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help with puppy sleeping at night

Our puppy is about to turn 14 weeks and he's getting us up quite a bit at night to be taken out. every hour or two and usually one longer stretch that is usually only 4 hours or 5 if we are lucky. Does this sound normal? We are so tired!
 

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Discussion Starter #202
You may get more responses if you start a new thread, Steph. 14 weeks is still very young, but most pups manage from late night to early morning with just one break, or even none, provided nothing happens to wake them up. As soon as they are awake they tend to need to go. And, of course, it can then become a bit of a habit. Assuming there is nothing physically wrong (if he is also peeing very frequently during the day or has diarrhoea, you need to get him checked by the vet) I would try to work out what might be waking him and whether there is anything you can do to help him sleep through. Think about central heating boiler, noises outside, lights that come on early in the morning, etc, etc. I took my pups to bed with me - they slept through very quickly!
 
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Our GSD did an excellent job training BF to take him out many times at night when he was young. At the slightest whimper BF would jump out of bed and take him out. He often din't relieve himself but took a trot around the yard. I always tried to get him to wait to see if there would be a persistent ask over 3-5 minutes, but that smart boy Peeves just won on that disagreement over and over.
 
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That does seem like a lot to go out in the night at 14 weeks - our puppy at 10 weeks had me up once in the night a few times the first few days we got her home but was all done with that by 11 weeks. That may be abnornal but that many times a night seems maybe something else is bugging puppy?
 

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Does he get to run around and play when you take him outside? Nighttime trips should be all business. Don't interact with him at all except to fasten the leash. Outside just stand still until he does his business and then back inside. These trips should be boring for him. If he gets attention or play that may be what he's waking you up for.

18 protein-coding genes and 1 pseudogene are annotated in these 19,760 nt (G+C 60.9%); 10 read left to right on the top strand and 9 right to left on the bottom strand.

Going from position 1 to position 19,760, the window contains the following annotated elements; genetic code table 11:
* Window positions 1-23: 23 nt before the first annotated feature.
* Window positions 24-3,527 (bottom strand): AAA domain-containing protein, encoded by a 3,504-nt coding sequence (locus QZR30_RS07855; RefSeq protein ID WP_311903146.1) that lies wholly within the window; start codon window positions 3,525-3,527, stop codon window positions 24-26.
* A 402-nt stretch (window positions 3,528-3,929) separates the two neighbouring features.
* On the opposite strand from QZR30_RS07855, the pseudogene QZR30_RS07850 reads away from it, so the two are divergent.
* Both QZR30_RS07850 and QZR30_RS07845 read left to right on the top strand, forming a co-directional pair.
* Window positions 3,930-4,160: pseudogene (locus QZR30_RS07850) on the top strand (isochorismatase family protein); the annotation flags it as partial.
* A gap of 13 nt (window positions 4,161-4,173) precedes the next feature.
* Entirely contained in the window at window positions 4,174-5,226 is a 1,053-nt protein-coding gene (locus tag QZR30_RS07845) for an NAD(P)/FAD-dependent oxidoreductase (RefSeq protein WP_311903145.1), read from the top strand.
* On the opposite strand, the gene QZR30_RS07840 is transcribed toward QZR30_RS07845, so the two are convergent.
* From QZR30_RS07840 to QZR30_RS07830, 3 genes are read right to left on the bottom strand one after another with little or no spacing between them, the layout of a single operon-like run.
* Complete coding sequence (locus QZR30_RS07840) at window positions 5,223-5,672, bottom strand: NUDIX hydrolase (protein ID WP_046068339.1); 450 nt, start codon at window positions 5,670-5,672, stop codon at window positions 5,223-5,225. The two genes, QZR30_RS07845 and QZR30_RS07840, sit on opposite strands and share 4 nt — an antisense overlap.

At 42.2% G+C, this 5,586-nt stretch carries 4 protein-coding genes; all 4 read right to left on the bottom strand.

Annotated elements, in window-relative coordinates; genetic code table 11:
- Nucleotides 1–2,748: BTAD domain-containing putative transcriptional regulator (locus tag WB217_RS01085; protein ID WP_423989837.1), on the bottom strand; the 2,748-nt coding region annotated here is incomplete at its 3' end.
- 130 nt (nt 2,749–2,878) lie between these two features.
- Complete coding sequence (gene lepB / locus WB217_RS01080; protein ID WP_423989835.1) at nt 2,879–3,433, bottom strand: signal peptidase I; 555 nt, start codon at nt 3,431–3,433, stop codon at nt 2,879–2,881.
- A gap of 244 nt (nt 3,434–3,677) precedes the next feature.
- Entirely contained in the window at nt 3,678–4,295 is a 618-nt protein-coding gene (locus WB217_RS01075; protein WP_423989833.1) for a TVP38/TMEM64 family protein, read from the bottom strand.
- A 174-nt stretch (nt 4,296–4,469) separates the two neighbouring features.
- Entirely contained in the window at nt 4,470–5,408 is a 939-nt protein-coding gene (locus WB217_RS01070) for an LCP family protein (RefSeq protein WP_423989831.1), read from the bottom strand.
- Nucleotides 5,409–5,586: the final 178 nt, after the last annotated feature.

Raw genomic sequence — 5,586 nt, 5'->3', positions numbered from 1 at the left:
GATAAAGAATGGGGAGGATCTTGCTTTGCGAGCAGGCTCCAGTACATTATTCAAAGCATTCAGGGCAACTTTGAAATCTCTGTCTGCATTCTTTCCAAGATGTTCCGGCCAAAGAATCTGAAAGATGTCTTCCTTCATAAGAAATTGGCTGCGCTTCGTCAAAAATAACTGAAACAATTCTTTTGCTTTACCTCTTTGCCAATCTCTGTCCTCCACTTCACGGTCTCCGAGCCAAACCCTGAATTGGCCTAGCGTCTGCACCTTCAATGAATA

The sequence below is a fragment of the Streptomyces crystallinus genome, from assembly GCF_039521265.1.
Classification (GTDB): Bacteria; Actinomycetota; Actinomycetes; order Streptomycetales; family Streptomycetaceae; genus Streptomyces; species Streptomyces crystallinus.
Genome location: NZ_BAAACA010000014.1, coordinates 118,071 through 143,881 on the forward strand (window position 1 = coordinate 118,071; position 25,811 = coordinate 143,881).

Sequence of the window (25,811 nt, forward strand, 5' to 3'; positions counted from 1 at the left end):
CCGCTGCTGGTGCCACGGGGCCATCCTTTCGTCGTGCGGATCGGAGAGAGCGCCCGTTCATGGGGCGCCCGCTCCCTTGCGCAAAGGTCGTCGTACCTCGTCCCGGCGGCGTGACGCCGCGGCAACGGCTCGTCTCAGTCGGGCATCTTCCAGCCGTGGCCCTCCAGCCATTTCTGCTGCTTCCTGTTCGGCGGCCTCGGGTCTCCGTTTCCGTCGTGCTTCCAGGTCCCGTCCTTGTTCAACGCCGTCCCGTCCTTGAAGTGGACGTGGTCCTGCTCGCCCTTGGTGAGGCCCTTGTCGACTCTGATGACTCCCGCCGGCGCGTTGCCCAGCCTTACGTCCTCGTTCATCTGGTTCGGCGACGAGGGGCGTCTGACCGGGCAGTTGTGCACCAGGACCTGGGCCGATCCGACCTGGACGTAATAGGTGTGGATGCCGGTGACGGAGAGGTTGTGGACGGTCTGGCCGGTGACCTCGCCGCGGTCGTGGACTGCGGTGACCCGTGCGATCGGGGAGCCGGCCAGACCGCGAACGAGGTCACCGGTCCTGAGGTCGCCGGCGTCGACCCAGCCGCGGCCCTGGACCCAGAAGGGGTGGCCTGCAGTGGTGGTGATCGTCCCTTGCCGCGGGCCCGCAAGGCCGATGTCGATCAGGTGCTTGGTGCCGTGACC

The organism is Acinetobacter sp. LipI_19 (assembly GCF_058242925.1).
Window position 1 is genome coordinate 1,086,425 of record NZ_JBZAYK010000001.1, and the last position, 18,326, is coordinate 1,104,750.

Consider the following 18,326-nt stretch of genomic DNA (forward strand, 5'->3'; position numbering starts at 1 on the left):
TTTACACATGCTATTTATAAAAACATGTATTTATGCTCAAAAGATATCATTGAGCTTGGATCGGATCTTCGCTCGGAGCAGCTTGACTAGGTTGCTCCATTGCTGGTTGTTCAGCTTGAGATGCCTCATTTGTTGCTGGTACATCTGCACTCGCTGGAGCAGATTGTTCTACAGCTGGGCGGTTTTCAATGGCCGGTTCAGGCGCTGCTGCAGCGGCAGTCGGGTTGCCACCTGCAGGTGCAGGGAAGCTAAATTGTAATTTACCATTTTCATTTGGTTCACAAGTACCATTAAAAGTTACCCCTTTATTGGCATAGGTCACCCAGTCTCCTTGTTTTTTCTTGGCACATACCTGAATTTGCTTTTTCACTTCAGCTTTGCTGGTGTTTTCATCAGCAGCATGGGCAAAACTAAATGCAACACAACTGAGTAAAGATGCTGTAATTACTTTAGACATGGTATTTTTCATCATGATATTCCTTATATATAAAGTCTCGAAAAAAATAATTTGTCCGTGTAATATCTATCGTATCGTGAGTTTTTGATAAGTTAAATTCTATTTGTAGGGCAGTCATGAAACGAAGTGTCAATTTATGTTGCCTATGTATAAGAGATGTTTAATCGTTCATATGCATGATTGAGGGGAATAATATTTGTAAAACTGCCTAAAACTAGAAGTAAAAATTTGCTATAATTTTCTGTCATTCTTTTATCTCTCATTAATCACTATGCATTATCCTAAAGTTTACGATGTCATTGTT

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I agree that by this age, he should be sleeping through the night. My puppies were a little uneasy the first few nights, so when they whined/barked, I took them out on leash and brought them right back to their crate without any interaction after they had a chance to potty. After that, they slept from about 10pm to 6am consistently. After the pup has had a chance to potty, I would ignore the barking. Yes, they will test you and you have to have strong willpower!
 

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Discussion Starter #208
Trouble is you risk ignoring the times he really needs to go, as well as the times he is barking for company. I would try having him sleep somewhere close to you, so that you can settle him if he wakes in the night with a word and a touch. If he doesn't settle, then up, out on a leash, no fuss or fun and games, and straight back to bed. A heartbeat toy might help, as might covering the crate.
 

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minor progress :)

Well, we put up with quite a bit of barking last night and reduced it to taking puppy out only once in the night- so he slept in the crate for two 4 hour periods. Hopefully we can stick with this for at least a week and then try to go longer.